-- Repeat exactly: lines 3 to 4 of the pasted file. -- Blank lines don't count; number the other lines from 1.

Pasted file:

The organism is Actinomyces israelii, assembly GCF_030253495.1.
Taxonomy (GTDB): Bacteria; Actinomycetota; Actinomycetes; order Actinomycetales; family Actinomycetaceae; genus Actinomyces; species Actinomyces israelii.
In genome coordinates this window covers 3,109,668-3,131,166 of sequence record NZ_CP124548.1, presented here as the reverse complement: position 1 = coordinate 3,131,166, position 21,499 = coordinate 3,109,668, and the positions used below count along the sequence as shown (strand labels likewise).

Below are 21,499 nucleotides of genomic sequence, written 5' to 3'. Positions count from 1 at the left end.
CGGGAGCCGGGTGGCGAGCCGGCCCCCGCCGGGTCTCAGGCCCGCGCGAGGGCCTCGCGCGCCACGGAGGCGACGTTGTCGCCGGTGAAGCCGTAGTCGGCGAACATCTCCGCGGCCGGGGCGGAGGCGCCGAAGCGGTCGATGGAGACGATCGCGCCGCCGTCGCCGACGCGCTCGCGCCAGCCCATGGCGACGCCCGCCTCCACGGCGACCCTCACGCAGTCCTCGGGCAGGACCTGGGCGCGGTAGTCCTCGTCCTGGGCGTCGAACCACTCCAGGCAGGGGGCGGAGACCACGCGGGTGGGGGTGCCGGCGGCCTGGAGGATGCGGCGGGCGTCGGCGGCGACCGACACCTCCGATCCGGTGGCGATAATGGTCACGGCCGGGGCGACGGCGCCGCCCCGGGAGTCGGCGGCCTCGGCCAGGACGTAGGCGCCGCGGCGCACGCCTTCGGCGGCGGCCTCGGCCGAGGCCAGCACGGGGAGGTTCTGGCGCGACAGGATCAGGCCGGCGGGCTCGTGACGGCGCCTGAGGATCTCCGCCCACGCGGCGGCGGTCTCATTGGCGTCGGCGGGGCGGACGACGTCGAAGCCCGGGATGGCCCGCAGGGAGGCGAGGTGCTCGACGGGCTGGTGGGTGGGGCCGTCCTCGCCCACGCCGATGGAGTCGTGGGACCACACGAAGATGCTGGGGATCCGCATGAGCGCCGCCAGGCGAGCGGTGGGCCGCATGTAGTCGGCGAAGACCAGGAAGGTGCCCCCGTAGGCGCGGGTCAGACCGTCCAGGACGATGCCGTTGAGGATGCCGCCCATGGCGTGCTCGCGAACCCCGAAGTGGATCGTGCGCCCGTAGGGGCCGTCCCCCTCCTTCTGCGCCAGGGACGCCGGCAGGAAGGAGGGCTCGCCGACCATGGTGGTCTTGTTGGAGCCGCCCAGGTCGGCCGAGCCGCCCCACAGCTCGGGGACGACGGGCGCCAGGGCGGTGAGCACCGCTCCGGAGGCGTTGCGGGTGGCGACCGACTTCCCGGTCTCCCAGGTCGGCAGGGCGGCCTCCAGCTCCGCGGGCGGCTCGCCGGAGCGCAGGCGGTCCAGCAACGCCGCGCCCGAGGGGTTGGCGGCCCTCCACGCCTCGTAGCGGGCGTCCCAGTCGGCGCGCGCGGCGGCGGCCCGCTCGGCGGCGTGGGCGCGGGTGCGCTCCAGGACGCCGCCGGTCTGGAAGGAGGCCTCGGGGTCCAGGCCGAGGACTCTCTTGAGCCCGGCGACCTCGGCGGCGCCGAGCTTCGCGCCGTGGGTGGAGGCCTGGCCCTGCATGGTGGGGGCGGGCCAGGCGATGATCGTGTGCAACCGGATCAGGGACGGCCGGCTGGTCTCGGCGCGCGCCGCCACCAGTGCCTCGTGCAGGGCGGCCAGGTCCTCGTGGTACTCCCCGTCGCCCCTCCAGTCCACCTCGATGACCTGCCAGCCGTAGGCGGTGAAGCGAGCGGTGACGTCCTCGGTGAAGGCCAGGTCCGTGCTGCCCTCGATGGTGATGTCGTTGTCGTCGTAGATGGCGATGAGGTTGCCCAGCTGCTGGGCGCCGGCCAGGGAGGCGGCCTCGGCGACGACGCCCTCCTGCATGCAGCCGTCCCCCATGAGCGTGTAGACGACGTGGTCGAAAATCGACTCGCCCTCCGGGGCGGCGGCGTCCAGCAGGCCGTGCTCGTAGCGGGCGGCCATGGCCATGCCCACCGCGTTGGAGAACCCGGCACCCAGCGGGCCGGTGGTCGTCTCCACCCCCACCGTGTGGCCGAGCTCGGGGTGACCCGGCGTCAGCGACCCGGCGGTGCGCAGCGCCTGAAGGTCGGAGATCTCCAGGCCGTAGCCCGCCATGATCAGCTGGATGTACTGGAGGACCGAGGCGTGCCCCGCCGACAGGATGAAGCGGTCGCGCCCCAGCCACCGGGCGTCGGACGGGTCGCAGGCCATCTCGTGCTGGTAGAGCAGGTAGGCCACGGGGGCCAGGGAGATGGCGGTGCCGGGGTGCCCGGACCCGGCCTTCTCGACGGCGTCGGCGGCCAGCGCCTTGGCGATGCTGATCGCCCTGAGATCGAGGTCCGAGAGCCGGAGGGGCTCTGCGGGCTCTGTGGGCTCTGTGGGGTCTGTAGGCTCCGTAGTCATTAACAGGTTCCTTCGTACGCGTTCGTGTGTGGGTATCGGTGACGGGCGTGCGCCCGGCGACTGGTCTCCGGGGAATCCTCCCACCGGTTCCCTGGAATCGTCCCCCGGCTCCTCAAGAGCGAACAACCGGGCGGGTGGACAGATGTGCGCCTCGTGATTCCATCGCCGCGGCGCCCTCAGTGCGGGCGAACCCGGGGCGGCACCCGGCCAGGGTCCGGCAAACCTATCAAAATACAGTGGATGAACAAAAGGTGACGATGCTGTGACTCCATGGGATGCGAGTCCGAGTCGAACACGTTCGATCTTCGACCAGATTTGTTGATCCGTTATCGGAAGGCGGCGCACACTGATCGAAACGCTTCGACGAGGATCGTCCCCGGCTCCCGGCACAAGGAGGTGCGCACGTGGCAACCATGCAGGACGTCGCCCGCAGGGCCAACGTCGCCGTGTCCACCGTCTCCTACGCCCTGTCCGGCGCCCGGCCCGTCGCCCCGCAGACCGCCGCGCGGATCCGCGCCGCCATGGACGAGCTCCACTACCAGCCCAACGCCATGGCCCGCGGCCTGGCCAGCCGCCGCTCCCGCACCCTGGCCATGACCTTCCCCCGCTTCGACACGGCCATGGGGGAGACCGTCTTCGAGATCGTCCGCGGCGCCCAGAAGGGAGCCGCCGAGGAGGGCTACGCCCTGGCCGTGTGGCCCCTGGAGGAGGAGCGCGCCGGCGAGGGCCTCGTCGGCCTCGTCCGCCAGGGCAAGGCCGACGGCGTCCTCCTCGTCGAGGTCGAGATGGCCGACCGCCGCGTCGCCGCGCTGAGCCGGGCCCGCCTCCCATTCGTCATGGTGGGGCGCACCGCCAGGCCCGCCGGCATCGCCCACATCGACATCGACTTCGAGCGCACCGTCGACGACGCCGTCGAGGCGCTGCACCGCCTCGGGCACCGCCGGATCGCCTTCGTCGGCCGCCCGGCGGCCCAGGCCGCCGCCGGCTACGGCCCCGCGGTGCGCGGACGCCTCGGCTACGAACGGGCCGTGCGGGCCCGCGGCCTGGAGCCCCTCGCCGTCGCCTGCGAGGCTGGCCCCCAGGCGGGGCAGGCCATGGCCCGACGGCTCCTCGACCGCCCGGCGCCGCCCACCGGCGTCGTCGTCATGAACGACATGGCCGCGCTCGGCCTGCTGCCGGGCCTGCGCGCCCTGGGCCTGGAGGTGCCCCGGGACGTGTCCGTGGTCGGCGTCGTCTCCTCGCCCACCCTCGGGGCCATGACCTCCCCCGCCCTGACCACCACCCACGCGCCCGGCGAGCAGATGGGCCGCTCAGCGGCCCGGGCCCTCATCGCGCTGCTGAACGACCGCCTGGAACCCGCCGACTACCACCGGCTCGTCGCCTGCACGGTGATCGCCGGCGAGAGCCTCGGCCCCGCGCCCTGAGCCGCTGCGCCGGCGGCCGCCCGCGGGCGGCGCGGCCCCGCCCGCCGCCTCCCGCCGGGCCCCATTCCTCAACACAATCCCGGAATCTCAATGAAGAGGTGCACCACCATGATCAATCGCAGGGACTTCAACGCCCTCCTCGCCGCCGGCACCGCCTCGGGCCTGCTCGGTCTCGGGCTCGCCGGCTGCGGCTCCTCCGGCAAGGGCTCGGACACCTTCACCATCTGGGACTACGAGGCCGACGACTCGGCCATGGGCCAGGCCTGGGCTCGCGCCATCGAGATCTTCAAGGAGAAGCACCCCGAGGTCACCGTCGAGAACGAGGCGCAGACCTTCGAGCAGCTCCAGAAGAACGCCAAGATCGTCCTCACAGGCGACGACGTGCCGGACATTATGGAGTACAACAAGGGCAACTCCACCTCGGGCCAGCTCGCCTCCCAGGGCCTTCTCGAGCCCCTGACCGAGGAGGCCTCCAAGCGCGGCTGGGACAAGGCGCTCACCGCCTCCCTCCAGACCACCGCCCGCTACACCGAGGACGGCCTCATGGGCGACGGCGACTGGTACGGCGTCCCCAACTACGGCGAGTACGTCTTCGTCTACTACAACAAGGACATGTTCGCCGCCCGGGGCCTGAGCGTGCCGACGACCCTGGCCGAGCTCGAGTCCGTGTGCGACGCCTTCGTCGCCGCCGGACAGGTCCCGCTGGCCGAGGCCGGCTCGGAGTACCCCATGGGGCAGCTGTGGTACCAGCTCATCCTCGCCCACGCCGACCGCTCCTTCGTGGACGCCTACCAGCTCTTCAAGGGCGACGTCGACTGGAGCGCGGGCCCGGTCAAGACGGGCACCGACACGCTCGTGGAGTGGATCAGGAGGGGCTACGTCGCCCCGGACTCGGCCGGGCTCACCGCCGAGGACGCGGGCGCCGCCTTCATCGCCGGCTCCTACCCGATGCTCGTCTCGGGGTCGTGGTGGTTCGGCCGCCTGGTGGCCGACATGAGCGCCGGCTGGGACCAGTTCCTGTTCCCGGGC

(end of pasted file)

In genome coordinates this window covers 3,109,668-3,131,166 of sequence record NZ_CP124548.1, presented here as the reverse complement: position 1 = coordinate 3,131,166, position 21,499 = coordinate 3,109,668, and the positions used below count along the sequence as shown (strand labels likewise).

Below are 21,499 nucleotides of genomic sequence, written 5' to 3'. Positions count from 1 at the left end.